Today, a new study headlined by the University of Pennsylvania's Andrew McDonald names two genera and species from the Early Cretaceous-aged Cedar Mountain Formation of Utah - Iguanacolossus fortis and Hippodraco scutodens (pictured below). [full disclosure: I was the academic editor at PLoS ONE who handled this manuscript]
Hippodraco scutodens (left) and Iguanacolossus fortis (right); modified from original artwork by Lukas Panzarin, in McDonald et al. 2010. Scale bar equals 1 m.
Each animal is known from a rather nice partial skeleton, allowing relatively confident phylogenetic placement of the two animals. McDonald and colleagues did a fantastic job describing and illustrating both taxa; all of the known elements are shown in some detail, which will be a huge help for other researchers who may not have easy access to the original material in Salt Lake City. The PDF weighs in at 35 pages, and 39 high resolution figures can be downloaded from the PLoS ONE web page for the paper.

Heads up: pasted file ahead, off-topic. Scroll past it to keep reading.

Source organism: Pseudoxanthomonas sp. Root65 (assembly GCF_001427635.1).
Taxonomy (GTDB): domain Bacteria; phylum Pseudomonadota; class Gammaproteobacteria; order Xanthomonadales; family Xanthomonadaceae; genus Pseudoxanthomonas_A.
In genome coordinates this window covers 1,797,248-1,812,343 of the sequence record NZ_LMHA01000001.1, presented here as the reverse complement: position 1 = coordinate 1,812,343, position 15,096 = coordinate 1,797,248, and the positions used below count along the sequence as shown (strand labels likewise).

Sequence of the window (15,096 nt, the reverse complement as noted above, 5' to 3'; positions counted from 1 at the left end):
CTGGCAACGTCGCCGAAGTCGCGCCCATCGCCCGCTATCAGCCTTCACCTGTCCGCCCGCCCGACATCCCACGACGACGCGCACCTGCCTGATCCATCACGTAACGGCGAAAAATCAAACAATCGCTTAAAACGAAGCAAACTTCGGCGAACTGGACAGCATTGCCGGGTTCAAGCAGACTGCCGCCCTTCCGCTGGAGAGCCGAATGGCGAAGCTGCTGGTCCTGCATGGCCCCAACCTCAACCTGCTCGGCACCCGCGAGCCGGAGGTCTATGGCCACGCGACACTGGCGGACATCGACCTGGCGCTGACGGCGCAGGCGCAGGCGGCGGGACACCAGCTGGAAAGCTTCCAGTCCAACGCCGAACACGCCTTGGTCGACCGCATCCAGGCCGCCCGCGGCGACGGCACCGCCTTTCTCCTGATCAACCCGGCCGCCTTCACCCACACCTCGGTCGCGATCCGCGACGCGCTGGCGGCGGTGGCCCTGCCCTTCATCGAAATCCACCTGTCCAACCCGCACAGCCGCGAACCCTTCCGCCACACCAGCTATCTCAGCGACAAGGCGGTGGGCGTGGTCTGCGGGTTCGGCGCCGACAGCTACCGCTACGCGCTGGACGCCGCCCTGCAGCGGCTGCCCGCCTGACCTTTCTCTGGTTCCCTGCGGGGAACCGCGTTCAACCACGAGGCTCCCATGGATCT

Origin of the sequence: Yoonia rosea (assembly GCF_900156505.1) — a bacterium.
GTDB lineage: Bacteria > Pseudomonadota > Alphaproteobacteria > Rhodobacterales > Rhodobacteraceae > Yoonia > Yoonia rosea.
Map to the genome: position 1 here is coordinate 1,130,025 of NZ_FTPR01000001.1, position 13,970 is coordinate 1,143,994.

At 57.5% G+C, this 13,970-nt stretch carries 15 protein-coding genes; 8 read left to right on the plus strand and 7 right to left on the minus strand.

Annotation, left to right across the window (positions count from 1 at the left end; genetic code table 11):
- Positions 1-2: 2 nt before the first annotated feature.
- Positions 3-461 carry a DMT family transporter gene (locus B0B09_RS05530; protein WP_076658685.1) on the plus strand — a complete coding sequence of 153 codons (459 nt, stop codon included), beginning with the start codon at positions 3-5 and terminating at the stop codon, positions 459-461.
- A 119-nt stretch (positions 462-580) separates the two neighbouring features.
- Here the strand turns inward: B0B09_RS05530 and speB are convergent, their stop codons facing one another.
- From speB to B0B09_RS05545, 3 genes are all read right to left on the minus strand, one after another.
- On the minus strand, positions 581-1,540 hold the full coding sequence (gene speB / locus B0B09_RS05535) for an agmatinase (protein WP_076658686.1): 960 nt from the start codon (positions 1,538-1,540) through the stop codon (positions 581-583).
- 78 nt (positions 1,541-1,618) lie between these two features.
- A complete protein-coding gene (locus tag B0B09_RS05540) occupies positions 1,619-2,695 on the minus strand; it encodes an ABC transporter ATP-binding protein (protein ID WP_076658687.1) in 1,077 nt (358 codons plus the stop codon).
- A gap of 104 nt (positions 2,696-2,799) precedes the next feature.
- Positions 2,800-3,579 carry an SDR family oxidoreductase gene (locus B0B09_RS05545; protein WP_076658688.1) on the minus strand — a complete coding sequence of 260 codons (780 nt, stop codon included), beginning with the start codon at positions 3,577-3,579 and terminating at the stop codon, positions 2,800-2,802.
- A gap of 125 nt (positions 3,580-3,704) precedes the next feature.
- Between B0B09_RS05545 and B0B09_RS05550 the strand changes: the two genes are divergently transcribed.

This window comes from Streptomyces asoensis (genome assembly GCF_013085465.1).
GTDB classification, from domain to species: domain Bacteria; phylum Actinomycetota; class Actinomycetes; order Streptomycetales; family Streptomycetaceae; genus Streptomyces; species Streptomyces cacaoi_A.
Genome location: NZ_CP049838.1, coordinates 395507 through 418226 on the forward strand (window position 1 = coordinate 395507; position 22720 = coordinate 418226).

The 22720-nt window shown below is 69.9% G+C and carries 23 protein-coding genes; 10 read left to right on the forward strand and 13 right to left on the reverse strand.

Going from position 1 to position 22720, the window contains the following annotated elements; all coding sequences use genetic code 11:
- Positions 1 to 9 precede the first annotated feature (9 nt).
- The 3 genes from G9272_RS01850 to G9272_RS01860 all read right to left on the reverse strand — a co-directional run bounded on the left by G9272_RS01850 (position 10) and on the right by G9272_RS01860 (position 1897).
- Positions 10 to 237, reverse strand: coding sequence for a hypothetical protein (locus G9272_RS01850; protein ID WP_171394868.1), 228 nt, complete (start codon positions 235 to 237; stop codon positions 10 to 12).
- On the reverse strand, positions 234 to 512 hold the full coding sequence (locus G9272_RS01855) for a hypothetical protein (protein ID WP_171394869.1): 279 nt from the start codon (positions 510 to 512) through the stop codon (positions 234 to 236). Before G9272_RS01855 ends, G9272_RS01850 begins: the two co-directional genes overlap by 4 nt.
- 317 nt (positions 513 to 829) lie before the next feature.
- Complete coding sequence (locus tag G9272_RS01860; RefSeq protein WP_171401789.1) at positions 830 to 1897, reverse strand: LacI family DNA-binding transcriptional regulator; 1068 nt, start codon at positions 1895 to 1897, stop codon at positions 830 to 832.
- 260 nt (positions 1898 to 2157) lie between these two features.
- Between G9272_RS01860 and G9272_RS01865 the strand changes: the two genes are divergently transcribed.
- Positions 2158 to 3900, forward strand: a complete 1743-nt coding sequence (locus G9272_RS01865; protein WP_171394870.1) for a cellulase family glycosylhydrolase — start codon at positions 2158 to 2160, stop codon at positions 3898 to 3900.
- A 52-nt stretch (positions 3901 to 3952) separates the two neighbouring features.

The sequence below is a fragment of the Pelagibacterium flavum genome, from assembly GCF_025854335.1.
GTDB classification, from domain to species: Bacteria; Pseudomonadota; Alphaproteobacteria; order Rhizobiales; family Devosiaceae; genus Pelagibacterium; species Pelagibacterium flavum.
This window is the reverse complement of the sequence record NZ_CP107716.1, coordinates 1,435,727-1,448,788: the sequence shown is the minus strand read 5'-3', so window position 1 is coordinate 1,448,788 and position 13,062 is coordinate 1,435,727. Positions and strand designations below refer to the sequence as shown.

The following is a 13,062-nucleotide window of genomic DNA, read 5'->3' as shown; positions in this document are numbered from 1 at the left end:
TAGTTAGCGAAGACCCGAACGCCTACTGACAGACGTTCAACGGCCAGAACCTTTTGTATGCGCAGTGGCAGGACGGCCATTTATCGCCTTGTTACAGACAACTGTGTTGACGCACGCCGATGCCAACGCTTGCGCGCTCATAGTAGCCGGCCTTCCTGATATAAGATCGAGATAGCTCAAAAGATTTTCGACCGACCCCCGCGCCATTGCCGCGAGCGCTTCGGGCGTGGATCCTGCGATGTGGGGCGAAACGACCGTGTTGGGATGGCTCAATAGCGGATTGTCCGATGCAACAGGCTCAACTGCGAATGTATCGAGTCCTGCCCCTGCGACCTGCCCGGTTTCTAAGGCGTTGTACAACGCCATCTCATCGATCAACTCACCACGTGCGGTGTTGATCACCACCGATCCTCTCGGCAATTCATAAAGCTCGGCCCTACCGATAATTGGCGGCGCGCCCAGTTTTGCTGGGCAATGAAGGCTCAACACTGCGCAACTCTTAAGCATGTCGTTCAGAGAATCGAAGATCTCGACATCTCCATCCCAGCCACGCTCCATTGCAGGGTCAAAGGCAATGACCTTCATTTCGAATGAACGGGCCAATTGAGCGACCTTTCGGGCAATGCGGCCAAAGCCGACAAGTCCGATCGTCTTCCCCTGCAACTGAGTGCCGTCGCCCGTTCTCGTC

Although there are already three other iguanodonts named from the Cedar Mountain Formation (Eolambia caroljonesa, Planicoxa venenica, and Cedrorestes crichtoni), McDonald lays out substantive morphological and geological evidence for the distinctness of the new taxa. Odds are good that there will be (or are) differing opinions from other paleontologists, so I suspect we're going to be hearing much more about the Cedar Mountain iguanodonts in the near future!
McDonald AT, Kirkland JI, DeBlieux DD, Madsen SK, Cavin J, Milner ARC, Panzarin L (2010) New basal iguanodonts from the Cedar Mountain Formation of Utah and the evolution of thumb-spiked dinosaurs. PLoS ONE 5(11): e14075. doi:10.1371/journal.pone.0014075